Do you think that title has a typo in it? It doesn’t!
In fact, this post is totally UNrelated to “cash” – or money. Instead today we’re looking at a cache – a hiding place – or a noun defined as “a hidden or inaccessible place.” (As in hiding under the bed!)
Now, as a patient or health advocate, you may think that such a term would relate to HIPAA or medical records, and in some TIPS, that might be correct. But not this one!
Instead, we’re going to talk about websites – yours, and every other site on the web. If you don’t understand how caching works on the web, then not only might you be GIVING people old or wrong information, and LOSING visitors, but you might be GETTING old or incorrect information, too.
Websites Implement Caching to Work Faster
Think about how you use the web, whether you do so on a computer or on a device like a laptop, tablet, or smartphone. There is probably only one thing that drives you crazier than linking to a page that no longer exists. And that one thing is having to WAIT and WAIT and WAIT for the page to show up on your screen or monitor. AmIright?
What takes so long is all the downloads from those pages. Every component on that page has to move across the internet from where the website is hosted (server) to your computer or device (we’ll call them all devices from now on). Every title, every word, every image, every video, every sound file – plus all the background stuff like colors and shapes and borders and… you get the picture. When you wait, that’s what you are waiting for.
Smart website developers know that there are good ways to make websites faster. They use software called “caching” software which forces all website visitors’ browsers to save (cache!) all the images, links, pages, apps – all the components that must download to make the page and site work correctly. Once those pieces have been deposited into your browser’s cache (hiding place) – then the next time those same pieces are supposed to show up on your device, they won’t have to travel so far – and the webpage will load faster.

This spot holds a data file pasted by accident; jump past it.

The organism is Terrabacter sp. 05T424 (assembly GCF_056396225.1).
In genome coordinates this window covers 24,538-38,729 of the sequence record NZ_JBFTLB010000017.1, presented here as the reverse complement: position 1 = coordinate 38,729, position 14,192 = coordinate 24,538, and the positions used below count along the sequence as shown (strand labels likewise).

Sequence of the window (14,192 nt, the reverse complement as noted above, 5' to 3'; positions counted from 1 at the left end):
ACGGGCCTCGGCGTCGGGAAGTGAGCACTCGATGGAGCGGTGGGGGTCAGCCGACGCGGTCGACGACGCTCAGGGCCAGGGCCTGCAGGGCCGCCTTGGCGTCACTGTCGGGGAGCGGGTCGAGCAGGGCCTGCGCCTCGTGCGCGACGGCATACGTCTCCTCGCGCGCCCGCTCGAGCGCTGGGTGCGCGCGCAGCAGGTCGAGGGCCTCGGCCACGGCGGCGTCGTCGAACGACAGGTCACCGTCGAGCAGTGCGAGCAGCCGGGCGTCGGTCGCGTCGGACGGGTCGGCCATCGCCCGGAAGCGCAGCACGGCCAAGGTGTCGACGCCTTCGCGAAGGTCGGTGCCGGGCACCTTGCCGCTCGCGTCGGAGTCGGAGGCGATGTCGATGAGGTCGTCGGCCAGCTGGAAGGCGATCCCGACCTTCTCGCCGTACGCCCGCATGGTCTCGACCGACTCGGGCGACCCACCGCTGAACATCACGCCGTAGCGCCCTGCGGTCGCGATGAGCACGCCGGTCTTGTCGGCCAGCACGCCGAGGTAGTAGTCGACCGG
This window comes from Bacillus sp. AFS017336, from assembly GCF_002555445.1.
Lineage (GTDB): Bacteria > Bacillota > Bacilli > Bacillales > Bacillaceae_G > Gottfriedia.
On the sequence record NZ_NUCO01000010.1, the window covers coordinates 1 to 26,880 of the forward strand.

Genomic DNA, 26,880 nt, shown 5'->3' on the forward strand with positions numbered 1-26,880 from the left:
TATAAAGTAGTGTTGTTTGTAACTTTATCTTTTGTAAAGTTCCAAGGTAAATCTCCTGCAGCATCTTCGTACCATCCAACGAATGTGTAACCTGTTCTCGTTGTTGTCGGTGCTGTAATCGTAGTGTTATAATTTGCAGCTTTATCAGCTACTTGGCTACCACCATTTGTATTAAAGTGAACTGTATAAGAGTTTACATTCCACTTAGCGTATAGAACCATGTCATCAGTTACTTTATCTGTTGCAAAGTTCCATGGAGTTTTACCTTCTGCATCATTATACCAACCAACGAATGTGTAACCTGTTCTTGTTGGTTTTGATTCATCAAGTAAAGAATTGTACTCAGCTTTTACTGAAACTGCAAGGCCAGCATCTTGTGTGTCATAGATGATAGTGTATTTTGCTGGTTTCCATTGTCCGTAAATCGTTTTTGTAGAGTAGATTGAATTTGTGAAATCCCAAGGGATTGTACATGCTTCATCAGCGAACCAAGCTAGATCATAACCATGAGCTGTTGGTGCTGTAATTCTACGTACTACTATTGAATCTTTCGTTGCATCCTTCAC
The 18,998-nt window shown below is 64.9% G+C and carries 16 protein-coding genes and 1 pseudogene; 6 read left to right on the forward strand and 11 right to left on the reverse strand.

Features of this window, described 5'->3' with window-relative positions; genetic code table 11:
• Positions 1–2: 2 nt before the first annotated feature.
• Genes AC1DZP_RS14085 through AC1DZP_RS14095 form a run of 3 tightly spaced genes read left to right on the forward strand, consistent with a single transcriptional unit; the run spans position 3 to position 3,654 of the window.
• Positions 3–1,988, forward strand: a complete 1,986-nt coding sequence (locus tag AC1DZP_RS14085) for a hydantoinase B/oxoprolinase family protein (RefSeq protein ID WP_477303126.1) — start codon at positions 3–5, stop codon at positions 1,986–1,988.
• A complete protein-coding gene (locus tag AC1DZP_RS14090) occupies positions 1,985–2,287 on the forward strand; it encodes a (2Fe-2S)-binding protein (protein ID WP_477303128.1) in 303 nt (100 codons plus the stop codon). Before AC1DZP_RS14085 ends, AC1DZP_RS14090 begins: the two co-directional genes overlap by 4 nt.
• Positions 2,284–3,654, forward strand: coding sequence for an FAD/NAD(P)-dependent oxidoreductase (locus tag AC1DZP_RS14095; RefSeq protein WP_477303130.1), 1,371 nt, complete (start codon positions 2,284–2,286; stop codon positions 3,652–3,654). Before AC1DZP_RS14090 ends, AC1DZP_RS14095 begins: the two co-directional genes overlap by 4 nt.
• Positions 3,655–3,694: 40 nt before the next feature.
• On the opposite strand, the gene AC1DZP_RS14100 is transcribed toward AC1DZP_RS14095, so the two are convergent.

It’s a great system for the most part. Website visitors enjoy a much more pleasant experience, get what they need more quickly, and don’t get frustrated with so much waiting. That also means that they will, potentially, stay on that page longer – every website owner’s goal.
But – there are few downsides, too.
There are a few ways you might run into problems with caching.
Protect Yourself from Wrong Information
The easiest one to do something about is making sure you don’t see old or incorrect information yourself. If you visit a website one day, then revisit it within a few days, make sure you reload or refresh your browser. It’s that simple! Reloading (or refreshing – different browsers use different words) – clears out your local cache so that you should then see the most recent revisions to a webpage (if there have been any.) You will need to do the reload or refresh on every page of the site. (If you have never been on that page before – don’t worry about it! Your browser will not have cached information.)
Improve Your Own Website Visitors’ Experiences
There are two different aspects to making sure your website visitors have the best experience with your website.
The first step you need to take is to make sure caching software is installed on your site to speed it up. There are many versions out there, many of them are free, and depending on how your site is built, they will work for you. Ask your web developer about your site’s caching software.
Once installed, caching software will tell all your visitors’ browsers to save the important and reused elements of your site so that your site will provide a speedier and more satisfying experience for all visitors.
Step two to making this work, is making sure that every time there is an update made to your website, you clear out the cache, setting the stage to be sure the next site visitor only sees up-to-date information. This is also crucial to making sure YOU can see the updates. Different caching mechanisms have different abilities to hold on tightly to old information. That’s their default, and as the website owner, you need to do your best to clear it out.
Devices Hold On Too Tightly
Important to note – your devices (tablets and phones) are the WORST for caching old information. I hear frequently from APHA members or PracticeUP! students who are trying to get logged in, and find that they get locked out of sites, accused of using wrong information. So often they have keyed in the right information, but their device has held on to the wrong information. In this case, it’s not so easy to clear the cache. Here’s some additional advice to help you do that.
Clear your cache! Whether we’re talking about your own site, or a site you visit – it’s the only way to be sure you’re getting and seeing the latest and up-to-datest information. And it might be the only way you can even get logged in.
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